If you go

What: Dr. Martin Luther King Jr. rally and march in Boulder

When: Begins at 11 a.m. Monday

Where: St. John’s Episcopal Church, 1419 Pine Street

What: Dr. Martin Luther King Jr. Marade in Denver

When: Begins at 9 a.m. Monday

Where: From Dr. King memorial site in City Park to Civic Center Park

It may be two days before we’ll celebrate Martin Luther King, but the U.S. government is in “shutdown mode,” 800,000 workers are going without pay and Under Secretary of State for Arms Control and International Security Affairs Andrea Thompson has confirmed the U.S. intention to withdraw from the 1987 Intermediate-Range Nuclear Forces Treaty after a meeting with a Russian delegation in Geneva, which both sides described as a failure, according to The Guardian.

The INF treaty required the U.S. and the Soviet Union to eliminate and permanently forswear all of their nuclear and conventional ground-launched ballistic and cruise missiles with ranges of 500 to 5,500 kilometers. It has been in effect since 1987, according to Daryl Kimball, executive director of the Arms Control Association. The two countries destroyed a total of 2,692 short, medium and intermediate-range missiles by the treaty’s deadline in June 1991, and it has kept nuclear missiles out of Europe for three decades.

In his Nobel Peace Prize lecture in 1964, Dr. King acknowledged humans have a “proneness to engage in war.” He went on to say, “But wisdom born of experience should tell us that war is obsolete. A so-called limited war will leave little more than a calamitous legacy of human suffering, political turmoil, and spiritual disillusionment. A world war — God forbid! — will leave only smoldering ashes as a mute testimony of a human race whose folly led inexorably to ultimate death. So if modern man continues to flirt unhesitatingly with war, he will transform his earthly habitat into an inferno such as even the mind of Dante could not imagine.”

According to Wikipedia, the campaign for a federal holiday in King’s honor began soon after his assassination in 1968. President Ronald Reagan signed the holiday into law in 1983, and it was first observed three years later. At first, some states resisted observing the holiday as such, giving it alternative names or combining it with other holidays. It was officially observed in all 50 states for the first time in 2000.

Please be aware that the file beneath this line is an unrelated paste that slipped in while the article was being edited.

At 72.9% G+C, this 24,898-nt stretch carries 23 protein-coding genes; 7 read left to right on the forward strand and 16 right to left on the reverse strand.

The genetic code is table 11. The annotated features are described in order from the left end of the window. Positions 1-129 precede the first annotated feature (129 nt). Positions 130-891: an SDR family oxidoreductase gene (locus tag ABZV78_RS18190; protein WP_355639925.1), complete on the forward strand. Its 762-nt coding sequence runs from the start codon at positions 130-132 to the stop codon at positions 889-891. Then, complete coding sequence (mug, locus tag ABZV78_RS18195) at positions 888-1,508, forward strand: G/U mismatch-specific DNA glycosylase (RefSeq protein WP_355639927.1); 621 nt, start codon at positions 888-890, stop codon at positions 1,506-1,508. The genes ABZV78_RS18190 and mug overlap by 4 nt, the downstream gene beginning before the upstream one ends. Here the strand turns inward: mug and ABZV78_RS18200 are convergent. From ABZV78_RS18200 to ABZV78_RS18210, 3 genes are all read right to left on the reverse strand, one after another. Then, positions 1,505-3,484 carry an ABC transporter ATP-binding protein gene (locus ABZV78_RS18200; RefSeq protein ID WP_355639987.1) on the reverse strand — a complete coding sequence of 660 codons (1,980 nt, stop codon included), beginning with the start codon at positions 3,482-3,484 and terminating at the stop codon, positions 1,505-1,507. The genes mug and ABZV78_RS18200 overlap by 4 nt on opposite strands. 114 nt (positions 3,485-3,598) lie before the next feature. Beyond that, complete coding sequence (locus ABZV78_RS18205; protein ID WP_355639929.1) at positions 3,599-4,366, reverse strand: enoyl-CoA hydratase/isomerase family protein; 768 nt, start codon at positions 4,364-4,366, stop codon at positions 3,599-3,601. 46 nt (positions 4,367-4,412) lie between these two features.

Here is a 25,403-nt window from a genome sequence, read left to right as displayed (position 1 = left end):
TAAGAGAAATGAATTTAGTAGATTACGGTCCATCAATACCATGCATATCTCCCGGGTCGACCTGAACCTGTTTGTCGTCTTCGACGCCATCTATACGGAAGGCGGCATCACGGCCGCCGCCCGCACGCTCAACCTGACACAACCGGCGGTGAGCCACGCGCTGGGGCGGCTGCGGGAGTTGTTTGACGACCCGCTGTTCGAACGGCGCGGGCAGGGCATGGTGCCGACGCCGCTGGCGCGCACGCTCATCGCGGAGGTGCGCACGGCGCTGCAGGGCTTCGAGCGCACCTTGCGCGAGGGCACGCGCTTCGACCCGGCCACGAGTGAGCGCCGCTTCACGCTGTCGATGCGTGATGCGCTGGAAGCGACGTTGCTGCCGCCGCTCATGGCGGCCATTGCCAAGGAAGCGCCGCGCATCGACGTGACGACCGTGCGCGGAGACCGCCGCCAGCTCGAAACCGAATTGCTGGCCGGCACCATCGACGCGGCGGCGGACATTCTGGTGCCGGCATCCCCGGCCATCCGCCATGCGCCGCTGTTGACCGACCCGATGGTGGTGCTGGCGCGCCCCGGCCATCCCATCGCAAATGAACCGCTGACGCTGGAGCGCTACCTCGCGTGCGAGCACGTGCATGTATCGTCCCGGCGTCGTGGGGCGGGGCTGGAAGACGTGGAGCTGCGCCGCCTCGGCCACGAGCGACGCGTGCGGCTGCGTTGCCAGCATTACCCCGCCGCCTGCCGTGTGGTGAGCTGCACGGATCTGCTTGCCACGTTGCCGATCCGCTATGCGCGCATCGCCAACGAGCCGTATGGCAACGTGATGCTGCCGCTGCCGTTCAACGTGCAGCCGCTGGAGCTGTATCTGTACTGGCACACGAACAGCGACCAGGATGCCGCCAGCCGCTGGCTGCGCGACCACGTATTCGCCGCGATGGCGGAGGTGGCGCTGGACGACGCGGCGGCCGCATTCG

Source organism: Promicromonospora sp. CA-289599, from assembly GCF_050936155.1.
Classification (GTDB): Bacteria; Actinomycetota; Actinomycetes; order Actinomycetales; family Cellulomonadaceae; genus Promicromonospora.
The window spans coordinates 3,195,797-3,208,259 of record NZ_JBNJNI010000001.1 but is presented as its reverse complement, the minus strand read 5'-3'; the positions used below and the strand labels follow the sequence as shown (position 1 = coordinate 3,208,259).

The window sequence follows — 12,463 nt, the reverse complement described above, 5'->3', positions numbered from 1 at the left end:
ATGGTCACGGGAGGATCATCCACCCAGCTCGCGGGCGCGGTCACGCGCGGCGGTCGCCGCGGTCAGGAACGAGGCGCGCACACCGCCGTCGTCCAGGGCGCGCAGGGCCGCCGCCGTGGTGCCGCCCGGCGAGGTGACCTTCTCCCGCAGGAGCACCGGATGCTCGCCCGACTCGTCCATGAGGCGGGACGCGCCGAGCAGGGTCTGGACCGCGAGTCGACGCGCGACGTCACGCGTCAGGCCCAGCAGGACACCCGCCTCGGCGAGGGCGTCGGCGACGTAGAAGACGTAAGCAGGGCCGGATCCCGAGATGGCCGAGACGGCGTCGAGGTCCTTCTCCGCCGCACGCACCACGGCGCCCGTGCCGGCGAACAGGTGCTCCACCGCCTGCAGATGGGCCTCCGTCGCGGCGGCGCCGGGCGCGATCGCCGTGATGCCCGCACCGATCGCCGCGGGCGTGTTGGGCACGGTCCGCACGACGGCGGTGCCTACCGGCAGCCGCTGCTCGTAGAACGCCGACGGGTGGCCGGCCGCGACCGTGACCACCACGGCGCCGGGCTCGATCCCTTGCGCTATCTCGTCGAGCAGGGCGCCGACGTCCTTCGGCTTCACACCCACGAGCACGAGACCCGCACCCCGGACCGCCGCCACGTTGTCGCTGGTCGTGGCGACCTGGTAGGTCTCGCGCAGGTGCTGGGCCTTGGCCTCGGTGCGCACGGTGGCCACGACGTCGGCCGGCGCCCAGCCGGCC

It will be observed in Denver with the Dr. Martin Luther King Jr. Marade, in which participants will congregate at the Dr. King memorial site in City Park at 9 a.m. Monday and march to Civic Center Park for cake and speeches.

Boulder will have a rally and march beginning at St. John’s Episcopal Church, 1419 Pine Street, at 11 a.m. Monday with music; an excerpt from Dr. King’s “Beyond Viet Nam” speech; and remarks by Carolyn Bninski of the Rocky Mountain Peace and Justice Center, Paula Palmer of Right Relationship Boulder, Boulder Mayor Suzanne Jones and Boulder Human Relations Commission Chair Nikhil Mankekar, followed by music by Louise Knapp, Leah and Edden. The march will be led by Peers Building Justice from Safehouse Progressive Alliance and the City Youth Opportunities Advisory Board.

There could never be a more important time to join together.

The Rocky Mountain Peace and Justice Center’s “Peace Train” runs every Friday in the Colorado Daily.

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